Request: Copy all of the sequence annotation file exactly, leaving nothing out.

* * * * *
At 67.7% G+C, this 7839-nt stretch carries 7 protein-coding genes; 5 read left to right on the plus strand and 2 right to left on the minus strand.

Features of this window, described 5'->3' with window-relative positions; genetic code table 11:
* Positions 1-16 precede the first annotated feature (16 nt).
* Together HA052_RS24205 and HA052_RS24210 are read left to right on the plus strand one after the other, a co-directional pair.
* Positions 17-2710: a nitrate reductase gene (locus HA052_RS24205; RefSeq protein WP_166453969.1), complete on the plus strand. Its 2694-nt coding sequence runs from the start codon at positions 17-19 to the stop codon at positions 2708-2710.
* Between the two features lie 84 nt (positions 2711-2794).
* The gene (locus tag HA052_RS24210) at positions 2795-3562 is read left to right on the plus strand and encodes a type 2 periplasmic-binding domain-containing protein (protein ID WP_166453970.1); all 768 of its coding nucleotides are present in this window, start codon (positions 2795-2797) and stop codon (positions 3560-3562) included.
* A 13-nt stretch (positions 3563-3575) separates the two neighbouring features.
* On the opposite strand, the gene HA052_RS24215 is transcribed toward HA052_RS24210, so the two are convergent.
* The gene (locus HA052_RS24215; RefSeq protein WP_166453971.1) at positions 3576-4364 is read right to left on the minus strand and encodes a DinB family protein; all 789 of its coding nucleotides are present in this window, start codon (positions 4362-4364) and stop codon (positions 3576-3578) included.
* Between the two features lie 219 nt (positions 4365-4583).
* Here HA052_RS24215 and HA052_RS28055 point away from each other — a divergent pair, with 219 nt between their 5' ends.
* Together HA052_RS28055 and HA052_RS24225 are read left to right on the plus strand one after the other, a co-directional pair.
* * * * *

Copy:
At 67.7% G+C, this 7839-nt stretch carries 7 protein-coding genes; 5 read left to right on the plus strand and 2 right to left on the minus strand.

Features of this window, described 5'->3' with window-relative positions; genetic code table 11:
* Positions 1-16 precede the first annotated feature (16 nt).
* Together HA052_RS24205 and HA052_RS24210 are read left to right on the plus strand one after the other, a co-directional pair.
* Positions 17-2710: a nitrate reductase gene (locus HA052_RS24205; RefSeq protein WP_166453969.1), complete on the plus strand. Its 2694-nt coding sequence runs from the start codon at positions 17-19 to the stop codon at positions 2708-2710.
* Between the two features lie 84 nt (positions 2711-2794).
* The gene (locus tag HA052_RS24210) at positions 2795-3562 is read left to right on the plus strand and encodes a type 2 periplasmic-binding domain-containing protein (protein ID WP_166453970.1); all 768 of its coding nucleotides are present in this window, start codon (positions 2795-2797) and stop codon (positions 3560-3562) included.
* A 13-nt stretch (positions 3563-3575) separates the two neighbouring features.
* On the opposite strand, the gene HA052_RS24215 is transcribed toward HA052_RS24210, so the two are convergent.
* The gene (locus HA052_RS24215; RefSeq protein WP_166453971.1) at positions 3576-4364 is read right to left on the minus strand and encodes a DinB family protein; all 789 of its coding nucleotides are present in this window, start codon (positions 4362-4364) and stop codon (positions 3576-3578) included.
* Between the two features lie 219 nt (positions 4365-4583).
* Here HA052_RS24215 and HA052_RS28055 point away from each other — a divergent pair, with 219 nt between their 5' ends.
* Together HA052_RS28055 and HA052_RS24225 are read left to right on the plus strand one after the other, a co-directional pair.